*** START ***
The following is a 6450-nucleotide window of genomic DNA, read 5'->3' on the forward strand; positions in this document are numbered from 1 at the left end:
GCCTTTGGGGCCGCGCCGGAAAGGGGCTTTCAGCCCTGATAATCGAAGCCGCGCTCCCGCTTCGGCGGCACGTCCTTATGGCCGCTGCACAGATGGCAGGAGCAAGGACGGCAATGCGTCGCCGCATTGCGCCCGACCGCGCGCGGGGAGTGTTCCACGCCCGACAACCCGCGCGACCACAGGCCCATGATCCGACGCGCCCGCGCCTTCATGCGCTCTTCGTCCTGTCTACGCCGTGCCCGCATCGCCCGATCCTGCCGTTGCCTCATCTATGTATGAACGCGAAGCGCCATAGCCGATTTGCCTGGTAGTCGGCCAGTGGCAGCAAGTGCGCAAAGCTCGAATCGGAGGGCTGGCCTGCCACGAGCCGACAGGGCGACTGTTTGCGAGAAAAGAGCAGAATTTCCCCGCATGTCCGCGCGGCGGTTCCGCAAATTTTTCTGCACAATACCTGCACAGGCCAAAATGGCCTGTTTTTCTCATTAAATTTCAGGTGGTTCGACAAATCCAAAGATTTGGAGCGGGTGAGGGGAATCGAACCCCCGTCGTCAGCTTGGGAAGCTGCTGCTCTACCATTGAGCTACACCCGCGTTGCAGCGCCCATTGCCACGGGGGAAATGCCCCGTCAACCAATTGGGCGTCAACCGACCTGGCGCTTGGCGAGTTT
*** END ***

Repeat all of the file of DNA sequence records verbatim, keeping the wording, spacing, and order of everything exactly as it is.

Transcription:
The following is a 6450-nucleotide window of genomic DNA, read 5'->3' on the forward strand; positions in this document are numbered from 1 at the left end:
GCCTTTGGGGCCGCGCCGGAAAGGGGCTTTCAGCCCTGATAATCGAAGCCGCGCTCCCGCTTCGGCGGCACGTCCTTATGGCCGCTGCACAGATGGCAGGAGCAAGGACGGCAATGCGTCGCCGCATTGCGCCCGACCGCGCGCGGGGAGTGTTCCACGCCCGACAACCCGCGCGACCACAGGCCCATGATCCGACGCGCCCGCGCCTTCATGCGCTCTTCGTCCTGTCTACGCCGTGCCCGCATCGCCCGATCCTGCCGTTGCCTCATCTATGTATGAACGCGAAGCGCCATAGCCGATTTGCCTGGTAGTCGGCCAGTGGCAGCAAGTGCGCAAAGCTCGAATCGGAGGGCTGGCCTGCCACGAGCCGACAGGGCGACTGTTTGCGAGAAAAGAGCAGAATTTCCCCGCATGTCCGCGCGGCGGTTCCGCAAATTTTTCTGCACAATACCTGCACAGGCCAAAATGGCCTGTTTTTCTCATTAAATTTCAGGTGGTTCGACAAATCCAAAGATTTGGAGCGGGTGAGGGGAATCGAACCCCCGTCGTCAGCTTGGGAAGCTGCTGCTCTACCATTGAGCTACACCCGCGTTGCAGCGCCCATTGCCACGGGGGAAATGCCCCGTCAACCAATTGGGCGTCAACCGACCTGGCGCTTGGCGAGTTT